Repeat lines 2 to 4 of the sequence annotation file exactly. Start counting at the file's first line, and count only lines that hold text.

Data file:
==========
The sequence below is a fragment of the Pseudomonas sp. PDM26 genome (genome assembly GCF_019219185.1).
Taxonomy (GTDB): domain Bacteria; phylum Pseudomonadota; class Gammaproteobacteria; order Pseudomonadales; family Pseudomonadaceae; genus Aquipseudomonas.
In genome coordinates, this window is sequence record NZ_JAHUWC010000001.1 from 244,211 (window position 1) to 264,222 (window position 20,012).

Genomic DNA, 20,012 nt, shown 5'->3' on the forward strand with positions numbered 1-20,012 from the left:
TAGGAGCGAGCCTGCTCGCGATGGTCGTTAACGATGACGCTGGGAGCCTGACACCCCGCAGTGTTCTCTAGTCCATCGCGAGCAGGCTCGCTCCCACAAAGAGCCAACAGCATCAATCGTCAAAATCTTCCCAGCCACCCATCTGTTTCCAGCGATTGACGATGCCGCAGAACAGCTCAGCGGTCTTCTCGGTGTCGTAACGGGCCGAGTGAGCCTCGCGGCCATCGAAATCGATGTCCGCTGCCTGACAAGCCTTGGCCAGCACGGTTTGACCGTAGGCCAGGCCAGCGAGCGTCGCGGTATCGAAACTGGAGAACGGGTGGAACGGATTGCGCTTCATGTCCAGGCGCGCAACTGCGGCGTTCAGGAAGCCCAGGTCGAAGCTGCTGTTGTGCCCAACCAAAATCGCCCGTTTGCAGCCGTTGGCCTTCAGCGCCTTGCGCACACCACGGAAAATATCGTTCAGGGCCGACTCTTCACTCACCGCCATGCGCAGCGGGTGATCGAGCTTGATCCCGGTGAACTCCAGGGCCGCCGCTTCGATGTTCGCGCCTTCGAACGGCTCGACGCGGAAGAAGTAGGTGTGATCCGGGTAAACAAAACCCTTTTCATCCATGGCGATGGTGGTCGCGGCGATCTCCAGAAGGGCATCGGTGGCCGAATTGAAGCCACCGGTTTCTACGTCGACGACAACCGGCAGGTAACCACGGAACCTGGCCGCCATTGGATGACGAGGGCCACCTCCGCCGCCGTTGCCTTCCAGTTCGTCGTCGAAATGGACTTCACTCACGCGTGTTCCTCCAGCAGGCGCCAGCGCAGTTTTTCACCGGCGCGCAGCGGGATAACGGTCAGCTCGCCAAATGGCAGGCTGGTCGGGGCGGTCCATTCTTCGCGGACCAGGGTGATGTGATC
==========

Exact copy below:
Taxonomy (GTDB): domain Bacteria; phylum Pseudomonadota; class Gammaproteobacteria; order Pseudomonadales; family Pseudomonadaceae; genus Aquipseudomonas.
In genome coordinates, this window is sequence record NZ_JAHUWC010000001.1 from 244,211 (window position 1) to 264,222 (window position 20,012).

Genomic DNA, 20,012 nt, shown 5'->3' on the forward strand with positions numbered 1-20,012 from the left: